C. No different then any other job (tech-support, for example) that can be outsourced, basically a function of globalization. This would occur even with a growing demand for anime (since it is simply a good buisiness decision).
D. Most of the companies will probably not go bankrupt, but will return to doing what they did before branching out into anime (making h-games or something). Actually, I wonder what will become of the people making these shows for smaller companies when they get fired? Will they form their own groups and start again? Or maybe just go back to being unemployed.
E. This might be offset by more anime-style shows from Korea.

Here's another, more out on a limb prediction:

In 5-10 years, american anime fans will look a lot like the japanese fans do today. Fansubbing and other quick transfer methods will continue to split the fanbase here into two groups: Those who watch shows as they are broadcast (approximately), and those who watch the shows when they come on american television (or on DVD).
The most popular animes (those that get the higher ratings in Japan) will be shown on the networks or the most popular cable channels, whereas the niche anime will only be available on DVD. Because of no TV time and poor DVD sales, less and less niche titles will be licensed to be brought over here. And the fans won't care since they already have perfect quality MPEG5 subs of them anyway. This might have a backlash effect on the anime studios themselves, who had begun to rely upon the revenue from international licensing to remain profitable.
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Old 2004-02-04, 23:00   Link #13
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Quote:
Originally Posted by Quarkboy
B. Government protection? For ANIME? Now government subsidies for banks to keep solvency I can understand but... Are you seriously suggesting that the Japanese government will start subsidizing anime studios to keep them from going bankrupt?
It does sound strange, but indeed has happened several times in the past. One recent memory is government intervention to GAINAX, which has problems with tax evasion. Another is a landmark case in which the government stepped in to take care who owns the rights to "Uchuu Senkan Yamato" (Nishiwaki v. Matsumoto).

And more so this is possible as in 2001, The Ministry of Cultural Affairs officially proclaimed "anime" as part of Japanese culture - which means it is eligible for government subsidies and protection from foreign competitors.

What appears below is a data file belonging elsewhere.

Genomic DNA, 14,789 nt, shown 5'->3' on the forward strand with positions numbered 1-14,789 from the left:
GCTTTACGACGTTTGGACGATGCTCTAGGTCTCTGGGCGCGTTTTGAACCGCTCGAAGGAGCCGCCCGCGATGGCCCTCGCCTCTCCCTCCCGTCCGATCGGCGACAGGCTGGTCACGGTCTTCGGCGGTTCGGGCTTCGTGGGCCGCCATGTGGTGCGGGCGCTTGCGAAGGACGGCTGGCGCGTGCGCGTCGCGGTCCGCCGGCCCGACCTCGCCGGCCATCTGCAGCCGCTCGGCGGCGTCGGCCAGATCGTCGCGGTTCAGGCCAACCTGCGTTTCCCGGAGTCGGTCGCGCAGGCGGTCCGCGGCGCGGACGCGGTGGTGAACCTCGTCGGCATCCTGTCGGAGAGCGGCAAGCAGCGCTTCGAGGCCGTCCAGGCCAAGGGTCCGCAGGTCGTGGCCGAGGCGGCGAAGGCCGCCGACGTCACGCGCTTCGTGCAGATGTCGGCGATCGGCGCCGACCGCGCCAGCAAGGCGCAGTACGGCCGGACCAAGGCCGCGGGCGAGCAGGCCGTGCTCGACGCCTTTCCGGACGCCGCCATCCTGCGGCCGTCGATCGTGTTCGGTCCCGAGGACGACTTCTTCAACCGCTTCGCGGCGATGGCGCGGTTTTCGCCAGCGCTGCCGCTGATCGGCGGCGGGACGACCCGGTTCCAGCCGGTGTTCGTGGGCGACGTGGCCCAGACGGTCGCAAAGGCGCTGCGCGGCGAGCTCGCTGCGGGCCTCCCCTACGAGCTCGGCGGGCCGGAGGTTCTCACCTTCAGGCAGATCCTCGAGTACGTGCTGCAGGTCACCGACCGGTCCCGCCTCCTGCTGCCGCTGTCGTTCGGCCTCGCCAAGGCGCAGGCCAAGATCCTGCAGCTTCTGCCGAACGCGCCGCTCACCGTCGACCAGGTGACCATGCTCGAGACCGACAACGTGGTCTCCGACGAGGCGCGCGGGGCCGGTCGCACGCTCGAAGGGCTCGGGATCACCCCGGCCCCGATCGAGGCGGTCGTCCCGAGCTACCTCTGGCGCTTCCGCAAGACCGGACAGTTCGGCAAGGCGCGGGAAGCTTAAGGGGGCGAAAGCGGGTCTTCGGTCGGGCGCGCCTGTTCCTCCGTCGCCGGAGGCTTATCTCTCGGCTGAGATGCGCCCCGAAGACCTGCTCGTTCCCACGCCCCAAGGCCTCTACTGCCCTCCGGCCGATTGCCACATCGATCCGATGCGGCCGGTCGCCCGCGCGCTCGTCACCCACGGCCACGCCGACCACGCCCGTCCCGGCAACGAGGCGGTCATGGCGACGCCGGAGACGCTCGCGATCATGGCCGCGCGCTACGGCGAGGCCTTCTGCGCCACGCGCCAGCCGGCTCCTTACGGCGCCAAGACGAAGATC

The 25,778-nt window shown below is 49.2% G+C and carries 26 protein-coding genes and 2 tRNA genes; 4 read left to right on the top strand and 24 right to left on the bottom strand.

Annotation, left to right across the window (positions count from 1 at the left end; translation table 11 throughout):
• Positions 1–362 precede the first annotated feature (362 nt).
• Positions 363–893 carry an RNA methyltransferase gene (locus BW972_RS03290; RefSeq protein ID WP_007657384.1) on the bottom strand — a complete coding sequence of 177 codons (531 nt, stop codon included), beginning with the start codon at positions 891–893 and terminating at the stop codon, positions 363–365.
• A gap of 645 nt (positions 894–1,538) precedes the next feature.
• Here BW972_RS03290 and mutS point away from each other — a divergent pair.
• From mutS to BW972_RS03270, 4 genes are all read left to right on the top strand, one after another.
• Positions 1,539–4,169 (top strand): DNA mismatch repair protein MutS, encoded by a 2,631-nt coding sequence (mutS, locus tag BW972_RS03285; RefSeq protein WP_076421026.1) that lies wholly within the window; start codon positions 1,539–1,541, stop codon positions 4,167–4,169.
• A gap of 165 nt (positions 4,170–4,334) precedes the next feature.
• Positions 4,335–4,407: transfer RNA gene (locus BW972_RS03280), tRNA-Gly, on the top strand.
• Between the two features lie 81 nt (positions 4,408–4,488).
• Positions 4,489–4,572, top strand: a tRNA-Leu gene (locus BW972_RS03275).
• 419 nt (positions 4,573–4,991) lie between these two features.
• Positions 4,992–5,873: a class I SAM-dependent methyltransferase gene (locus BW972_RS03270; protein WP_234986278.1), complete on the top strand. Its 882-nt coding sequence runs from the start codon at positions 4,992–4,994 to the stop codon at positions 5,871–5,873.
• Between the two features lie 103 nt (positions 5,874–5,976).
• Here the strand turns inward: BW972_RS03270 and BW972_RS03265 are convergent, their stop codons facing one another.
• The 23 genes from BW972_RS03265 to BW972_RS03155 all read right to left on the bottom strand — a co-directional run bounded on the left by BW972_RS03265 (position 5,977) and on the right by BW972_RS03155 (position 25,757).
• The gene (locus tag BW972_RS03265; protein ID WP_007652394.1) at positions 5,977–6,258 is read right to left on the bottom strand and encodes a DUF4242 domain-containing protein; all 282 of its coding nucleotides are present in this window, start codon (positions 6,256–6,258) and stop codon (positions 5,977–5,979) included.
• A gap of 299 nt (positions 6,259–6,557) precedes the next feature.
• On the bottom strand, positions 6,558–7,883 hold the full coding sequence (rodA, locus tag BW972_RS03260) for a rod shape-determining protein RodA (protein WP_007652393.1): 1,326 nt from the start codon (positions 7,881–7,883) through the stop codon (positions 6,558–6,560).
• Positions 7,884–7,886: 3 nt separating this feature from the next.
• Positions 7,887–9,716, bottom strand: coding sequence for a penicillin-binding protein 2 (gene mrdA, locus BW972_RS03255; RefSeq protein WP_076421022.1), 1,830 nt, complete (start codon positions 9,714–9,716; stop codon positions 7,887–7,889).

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Old 2004-11-09, 23:30   Link #14
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kj1980 said "Each anime costs around USD$300,000 per episode to make."

Is that the average cost? Is that for TV? OVA? Movies? I'm pretty sure Ebichu didn't cost that much per episode. XD
Where can you find that info? I want to know how much money it takes to make a TV episode.

I only know the cost of some anime movies.
SteamBoy ~ $24 million
Innocence ~ $20 million http://en.wikipedia.org/wiki/Innocen...t_in_the_Shell
Street Fighter Animated Movie ~ $5 million
GiTS move ~ $3 million (?)

My prediction is that the anime bubble will burst only if America stops licensing the newer shows. When the anime fad is over in America, so will the crunch come to the anime industry.
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Old 2004-11-10, 00:10   Link #15
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Thanks to LK_LoA for resurrecting this thread!

Yes I agree with kj1980 there seems to be so many "niche" anime titles today.
I have been TV-less for the past 2 years, watching nothing but fansubs.

After working a 10 hour day, I go home, fire up the computer, catch up on 6 episodes out of the two dozen series I am following. Every day. Sometimes it might only be 3 new episodes but other times it will be 10 episodes. Thats 5 fucking hours in a night!

But there is hope for the industry. We have independents like Makoto Shinkai and I'm sure more of those like him will come by and while they may use off-the-shelf components, their techniques will be more personal, and hence, more revolutionary.

One-man (woman) animation studios and small groups, that will be good. Unless, of course, they become the 20-employee companies that compete with each other to pump out harem shows, that's a different story.

I question that US $300,000 per episode. That must include the cost of the voice acting and pre-production. I work at a farm-out studio myself and at most the client is only willing to cough up $45,000 for production work. And it isn't even anime, but more expensive, i.e. American cartoons.
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Old 2004-11-10, 00:18   Link #16
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Quote:
Originally Posted by LK_LoA
kj1980 said "Each anime costs around USD$300,000 per episode to make."

Is that the average cost? Is that for TV? OVA? Movies? I'm pretty sure Ebichu didn't cost that much per episode. XD
Way to bring up an old topic...